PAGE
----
Paleo Retiree writes:
I somehow managed to make it through the 1970s without seeing any of Alejandro Jodorowsky’s movies, the best-known of which were “El Topo,” “The Holy Mountain,” and “Santa Sangre.” A few months ago, though, I watched the documentary “Jodorowsky’s Dune,” about Jodorowsky’s failed attempt to bring Frank Herbert’s sci-fi novel to the screen, and I enjoyed it a lot. In his 80s now, Jodorowsky is a lot of fun to spend time with. He’s still brimful of director / therapist / visionary charisma, and the film is worth seeing just to experience his low-key, sly, and companionable brand of personal magnetism. Hey, charisma is a real thing. I don’t know how you measure it or investigate it, but once you’ve you’ve had some real charisma focused on you a few times its factual existence becomes hard to deny.
Jodorowsky’s a great character. But he’s also rueful and funny about the titanic amount of work he put into this project that came to nothing. Among other things: he lined up Orson Welles, Mick Jagger, Gloria Swanson and David Carradine to act in the movie. That can’t have been easy. Though the results might have been awful — I’m not sure I’d ever really have wanted to sit through a 14 hour long sci-fi movie — they’d certainly have been nutty and memorable. Alas, the financing failed to materialize, “Star Wars” transformed moviemaking and moviegoing, and the novel was eventually taken from Jodorowsky by Dino De Laurentiis, who hired David Lynch to turn it into a film. After his disappointment with “Dune,” Jodorowsky made a few more movies but turned most of his energies to developing a philosophical / psychological system, and to writing graphic novels.
The doc left me wanting to fill in some of those ’70s movie-viewing blanks. So the other night the Question Lady and I caught up with “The Holy Mountain,” Jodorowsky’s spiritual-quest fable from 1973. Quick verdict: If it had been 70 minutes long I’d have enjoyed it almost as much as I usually enjoy Sergei Paradjanov’s movies. But it goes on for two hours and becomes tedious. That said, we both found it a largely engaging bath in trippy, shamanistic, avant-garde theater from that era — very Grotowski, very Peter Brook, very Andrei Serban. It’s an impressive production, with lots of often stunning, elaborately staged tableaus and sequences, and a wealth of gorgeous zooms and tracking shots. (Some legendary shock effects too.) There’s an arc of a sort, but the film is largely non-narrative; it’s made up of ideas, parables and metaphors, fused together with structural notions derived mostly from (as far as I could tell) Jung, Zen and Tarot. Jodorowsky himself plays the wise psychotherapist / spiritual master who guides a group of nine sinners to spiritual awareness. You can’t say he was lacking in chutzpah.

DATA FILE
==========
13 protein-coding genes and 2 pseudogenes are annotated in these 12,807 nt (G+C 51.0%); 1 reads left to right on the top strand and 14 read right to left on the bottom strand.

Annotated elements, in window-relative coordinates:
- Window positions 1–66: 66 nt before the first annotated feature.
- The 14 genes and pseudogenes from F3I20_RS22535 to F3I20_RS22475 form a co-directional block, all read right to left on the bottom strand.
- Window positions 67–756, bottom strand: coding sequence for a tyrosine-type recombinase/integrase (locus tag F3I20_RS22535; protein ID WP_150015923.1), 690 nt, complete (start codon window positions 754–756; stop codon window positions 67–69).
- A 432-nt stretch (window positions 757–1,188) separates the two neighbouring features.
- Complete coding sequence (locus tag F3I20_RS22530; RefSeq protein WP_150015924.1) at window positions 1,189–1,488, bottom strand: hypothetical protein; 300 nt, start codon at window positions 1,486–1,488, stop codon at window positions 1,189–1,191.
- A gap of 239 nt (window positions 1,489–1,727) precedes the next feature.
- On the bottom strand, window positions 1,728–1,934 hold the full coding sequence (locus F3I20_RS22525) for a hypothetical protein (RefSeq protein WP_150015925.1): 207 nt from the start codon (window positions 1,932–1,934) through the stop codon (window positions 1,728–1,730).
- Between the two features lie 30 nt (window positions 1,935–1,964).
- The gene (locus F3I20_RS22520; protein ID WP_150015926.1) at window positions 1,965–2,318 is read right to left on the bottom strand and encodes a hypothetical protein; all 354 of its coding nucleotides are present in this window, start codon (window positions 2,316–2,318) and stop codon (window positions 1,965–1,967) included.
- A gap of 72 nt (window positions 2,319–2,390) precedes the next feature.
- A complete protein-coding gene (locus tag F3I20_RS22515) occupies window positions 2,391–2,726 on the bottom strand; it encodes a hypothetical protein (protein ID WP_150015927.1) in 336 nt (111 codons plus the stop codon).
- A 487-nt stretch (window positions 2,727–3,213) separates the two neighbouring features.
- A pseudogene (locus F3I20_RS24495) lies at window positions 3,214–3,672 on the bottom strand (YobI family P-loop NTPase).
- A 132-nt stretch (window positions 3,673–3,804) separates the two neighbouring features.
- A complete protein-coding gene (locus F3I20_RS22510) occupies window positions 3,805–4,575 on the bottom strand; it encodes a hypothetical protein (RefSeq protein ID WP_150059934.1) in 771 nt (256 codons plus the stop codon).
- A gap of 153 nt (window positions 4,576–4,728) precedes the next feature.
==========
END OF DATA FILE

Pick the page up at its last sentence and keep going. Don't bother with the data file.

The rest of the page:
The main question the movie left me with was: What on earth possessed so many artists of that era to want to go beyond art and entertainment, to want to be gurus and masters, and to want to transform their performers and audiences? (For “The Holy Mountain,” Jodorowsky and his disciples — er, his cast — experimented with drugs, lived together communally, and submitted themselves to coaching by a couple of gurus.) Was it just something in the air? Was it finally down to the drugs? And what on earth were these artists imagining that we — once we had managed to transcend space, time, ego, art, etc — would finally arrive at? (Another difference between Paradjanov’s films and Jodorowsky’s: as trippy and avant-garde as they are, Paradjanov’s movies are intended as poetic evocations, not as spiritual quests for the cast and audience.)
I sampled about 30 minutes of Jodorowsky’s commentary track on the disc and enjoyed it thoroughly. Looking back at his huge, ambitious movie, he’s able to recall what was on his mind at the time, as well as what the craziness that’s onscreen was meant to convey. But, as in the documentary, it’s his tone that bewitches. He’s respectful of his old movie and his former self, but he chuckles and smiles about them too. It’s as though he’s talking about a pretentious, ambitious, determined friend — a bit of a maniac — he was close to many decades ago, and who he recalls fondly to this day.
- I wrote about “Lost in La Mancha,” a good British doc about Terry Gilliam’s so-far-unsuccessful attempts to make a movie about Don Quixote.
- Paradjanov’s “The Color of Pomegranates” (also known as “Sayat Nova”) is one of my all-time favorite movies, and I like many of his other movies almost as much. To my mind, they really are transformative. This collection of Paradjanov’s movies is a major bargain.